Implementations may include one or more of the following features. The system where the vehicle includes a processor and the safety system includes code and routines that are operable, when executed by the processor, to cause the processor to generate a plurality of in-vehicle virtual electronic control units that are programmed to provide the subset of the plurality of safety features based on the configuration data as modified by the subscription system. The system where the safety system includes a plurality of subsystems that provide the safety features, and the plurality of subsystems include two or more of the following: an adaptive cruise control system; an adaptive high beam system; an adaptive light control system; an automatic parking system; an automotive night vision system; a blind spot monitor; a collision avoidance system; a crosswind stabilization system; a driver drowsiness detection system; a driver monitoring system; an emergency driver assistance system; a forward collision warning system; an intersection assistance system; an intelligent speed adaption system; a lane departure warning system; a pedestrian protection system; a traffic sign recognition system; a turning assistant; a pre-crash safety system; and a wrong-way driving warning system. The system where the reservation server is operated by a car sharing service. The system where the vehicle is available for reservation by a plurality of users through the car sharing service. The system where the client device includes a smartphone and the client module includes a smartphone application for the car sharing service. The system where the reservation server includes a game engine that is operable to provide a simulated driving experience for a virtual version of the vehicle that is modified based on the subset of the plurality of safety features for the vehicle that the driver prefers to be active and the client module is operable to communicate with the game engine via the wireless network to receive graphical data from the game engine that causes the client module to display interactive graphical images on the client device which provide the simulated driving experience to the driver so that the driver can confirm correctness of the user profile data prior to the time period. Implementations of the described techniques may include hardware, a method or process, or computer software on a computer-accessible medium.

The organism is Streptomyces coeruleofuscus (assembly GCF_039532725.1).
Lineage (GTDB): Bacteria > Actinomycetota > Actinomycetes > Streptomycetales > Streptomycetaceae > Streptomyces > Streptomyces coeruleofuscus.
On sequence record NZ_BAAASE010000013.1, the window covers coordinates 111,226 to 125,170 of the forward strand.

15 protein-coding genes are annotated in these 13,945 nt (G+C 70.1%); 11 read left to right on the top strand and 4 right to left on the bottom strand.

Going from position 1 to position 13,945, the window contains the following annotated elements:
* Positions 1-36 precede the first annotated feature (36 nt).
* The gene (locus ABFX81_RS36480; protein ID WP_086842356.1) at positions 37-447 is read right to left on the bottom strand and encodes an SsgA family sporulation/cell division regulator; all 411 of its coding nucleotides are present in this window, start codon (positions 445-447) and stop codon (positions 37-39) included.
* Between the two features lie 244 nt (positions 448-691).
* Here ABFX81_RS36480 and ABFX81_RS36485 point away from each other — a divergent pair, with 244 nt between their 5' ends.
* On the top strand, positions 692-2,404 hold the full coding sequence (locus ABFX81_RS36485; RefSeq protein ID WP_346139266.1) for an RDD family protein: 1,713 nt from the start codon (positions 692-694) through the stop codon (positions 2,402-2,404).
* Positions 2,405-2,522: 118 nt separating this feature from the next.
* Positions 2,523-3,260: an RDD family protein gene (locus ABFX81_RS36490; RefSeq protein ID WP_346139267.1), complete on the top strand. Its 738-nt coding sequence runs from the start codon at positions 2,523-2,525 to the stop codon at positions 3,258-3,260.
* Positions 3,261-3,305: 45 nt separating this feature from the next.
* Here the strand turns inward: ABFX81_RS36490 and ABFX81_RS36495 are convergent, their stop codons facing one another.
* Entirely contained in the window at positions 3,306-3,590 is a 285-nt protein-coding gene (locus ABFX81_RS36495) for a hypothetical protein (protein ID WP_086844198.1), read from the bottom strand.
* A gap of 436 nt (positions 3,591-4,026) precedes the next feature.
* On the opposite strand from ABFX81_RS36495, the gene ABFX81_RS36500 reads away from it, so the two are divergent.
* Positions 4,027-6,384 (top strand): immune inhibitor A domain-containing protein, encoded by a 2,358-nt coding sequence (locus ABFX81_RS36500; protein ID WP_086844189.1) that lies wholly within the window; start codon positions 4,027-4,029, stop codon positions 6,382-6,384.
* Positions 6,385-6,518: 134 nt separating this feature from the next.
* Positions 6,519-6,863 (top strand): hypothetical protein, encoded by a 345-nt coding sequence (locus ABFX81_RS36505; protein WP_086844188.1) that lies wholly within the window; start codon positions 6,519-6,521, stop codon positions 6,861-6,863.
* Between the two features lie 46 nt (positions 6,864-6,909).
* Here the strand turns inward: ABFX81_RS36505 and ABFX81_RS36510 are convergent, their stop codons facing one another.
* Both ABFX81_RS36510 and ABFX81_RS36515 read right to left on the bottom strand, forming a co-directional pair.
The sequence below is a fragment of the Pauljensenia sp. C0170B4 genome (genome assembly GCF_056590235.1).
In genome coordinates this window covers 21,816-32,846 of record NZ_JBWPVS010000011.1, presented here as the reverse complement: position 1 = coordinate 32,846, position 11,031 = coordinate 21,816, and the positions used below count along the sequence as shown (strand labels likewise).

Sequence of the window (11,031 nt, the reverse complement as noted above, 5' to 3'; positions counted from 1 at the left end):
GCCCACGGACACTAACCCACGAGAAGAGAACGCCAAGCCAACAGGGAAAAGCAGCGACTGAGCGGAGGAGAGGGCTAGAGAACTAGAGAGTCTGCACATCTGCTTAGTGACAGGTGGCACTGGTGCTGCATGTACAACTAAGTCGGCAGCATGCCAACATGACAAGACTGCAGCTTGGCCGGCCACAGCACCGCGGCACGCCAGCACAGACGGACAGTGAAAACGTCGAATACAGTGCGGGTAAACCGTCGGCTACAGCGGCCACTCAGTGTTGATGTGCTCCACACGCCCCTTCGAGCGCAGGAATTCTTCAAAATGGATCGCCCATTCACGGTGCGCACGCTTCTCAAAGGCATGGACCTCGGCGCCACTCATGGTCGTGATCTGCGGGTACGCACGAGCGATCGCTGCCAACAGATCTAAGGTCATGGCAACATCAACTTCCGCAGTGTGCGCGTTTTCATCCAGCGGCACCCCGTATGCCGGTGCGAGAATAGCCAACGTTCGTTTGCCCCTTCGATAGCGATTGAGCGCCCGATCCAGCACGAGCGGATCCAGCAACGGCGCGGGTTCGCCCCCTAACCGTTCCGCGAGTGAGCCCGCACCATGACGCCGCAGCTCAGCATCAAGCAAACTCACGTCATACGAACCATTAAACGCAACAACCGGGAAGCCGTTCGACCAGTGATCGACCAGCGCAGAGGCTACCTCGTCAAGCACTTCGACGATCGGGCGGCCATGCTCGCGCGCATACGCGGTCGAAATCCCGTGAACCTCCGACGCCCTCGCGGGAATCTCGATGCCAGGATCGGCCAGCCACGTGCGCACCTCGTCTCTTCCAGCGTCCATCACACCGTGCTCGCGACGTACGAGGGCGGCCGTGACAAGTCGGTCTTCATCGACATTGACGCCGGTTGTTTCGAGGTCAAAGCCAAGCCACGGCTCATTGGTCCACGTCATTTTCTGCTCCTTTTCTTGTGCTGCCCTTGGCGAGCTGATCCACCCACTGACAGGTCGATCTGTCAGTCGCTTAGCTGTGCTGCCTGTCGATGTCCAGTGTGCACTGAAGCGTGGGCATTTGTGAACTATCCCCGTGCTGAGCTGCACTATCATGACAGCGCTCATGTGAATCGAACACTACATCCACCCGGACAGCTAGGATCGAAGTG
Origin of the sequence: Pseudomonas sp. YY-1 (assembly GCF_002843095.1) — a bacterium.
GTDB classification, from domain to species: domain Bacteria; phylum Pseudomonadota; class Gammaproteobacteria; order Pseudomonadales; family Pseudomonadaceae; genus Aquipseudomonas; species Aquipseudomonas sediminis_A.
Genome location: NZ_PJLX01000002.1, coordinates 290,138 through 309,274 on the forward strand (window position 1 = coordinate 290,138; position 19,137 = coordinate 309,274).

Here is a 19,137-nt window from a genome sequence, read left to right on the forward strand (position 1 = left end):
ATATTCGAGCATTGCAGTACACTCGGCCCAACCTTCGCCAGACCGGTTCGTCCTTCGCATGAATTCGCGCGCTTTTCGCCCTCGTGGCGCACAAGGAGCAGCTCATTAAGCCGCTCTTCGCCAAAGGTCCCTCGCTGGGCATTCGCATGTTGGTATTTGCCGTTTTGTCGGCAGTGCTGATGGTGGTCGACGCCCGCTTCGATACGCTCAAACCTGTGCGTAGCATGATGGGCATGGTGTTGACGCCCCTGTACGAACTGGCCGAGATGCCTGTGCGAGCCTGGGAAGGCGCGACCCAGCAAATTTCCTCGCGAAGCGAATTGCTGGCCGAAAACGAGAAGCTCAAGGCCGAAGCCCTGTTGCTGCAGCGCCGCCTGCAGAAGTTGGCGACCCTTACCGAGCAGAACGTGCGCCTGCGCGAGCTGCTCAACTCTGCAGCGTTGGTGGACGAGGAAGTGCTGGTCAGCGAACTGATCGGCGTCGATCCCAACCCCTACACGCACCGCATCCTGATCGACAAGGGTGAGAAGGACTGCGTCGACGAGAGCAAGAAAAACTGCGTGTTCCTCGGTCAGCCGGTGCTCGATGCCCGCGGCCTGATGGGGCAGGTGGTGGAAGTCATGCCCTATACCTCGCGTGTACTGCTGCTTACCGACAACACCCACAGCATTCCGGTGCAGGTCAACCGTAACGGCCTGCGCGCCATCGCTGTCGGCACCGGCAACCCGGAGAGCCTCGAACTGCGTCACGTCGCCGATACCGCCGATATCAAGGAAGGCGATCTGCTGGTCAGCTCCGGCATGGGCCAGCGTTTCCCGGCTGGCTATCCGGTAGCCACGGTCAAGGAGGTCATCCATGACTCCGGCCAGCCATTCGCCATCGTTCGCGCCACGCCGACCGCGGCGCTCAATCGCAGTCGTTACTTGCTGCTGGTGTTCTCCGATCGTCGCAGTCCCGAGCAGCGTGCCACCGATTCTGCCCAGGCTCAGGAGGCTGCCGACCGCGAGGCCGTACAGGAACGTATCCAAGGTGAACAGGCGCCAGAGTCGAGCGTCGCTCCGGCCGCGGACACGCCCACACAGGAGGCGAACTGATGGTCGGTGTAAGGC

One general aspect includes a system including: a vehicle including a safety system, a subscription system and a communication unit; where the safety system is operable to provide a plurality of safety features for an operation of the vehicle based on configuration data that defines which of the plurality of safety features are provided by the safety system during the operation of the vehicle; where the communication unit receives user profile data from a wireless network and the user profile data describes a set of safety features to be activated when a driver operates the vehicle and the set of safety features are selected by the driver from the plurality of safety features so that the safety system operates in accordance with one or more preferences of the driver; where the subscription system is communicatively coupled to the communication unit to receive the user profile data from the communication unit and modify the configuration data based on the user profile data so that the safety system provides the set of safety features selected by the driver from the plurality of safety features so that the safety system operates in accordance with the one or more preferences of the driver. Other embodiments of this aspect include corresponding computer systems, apparatus, and computer programs recorded on one or more computer storage devices, each configured to perform the actions of the methods.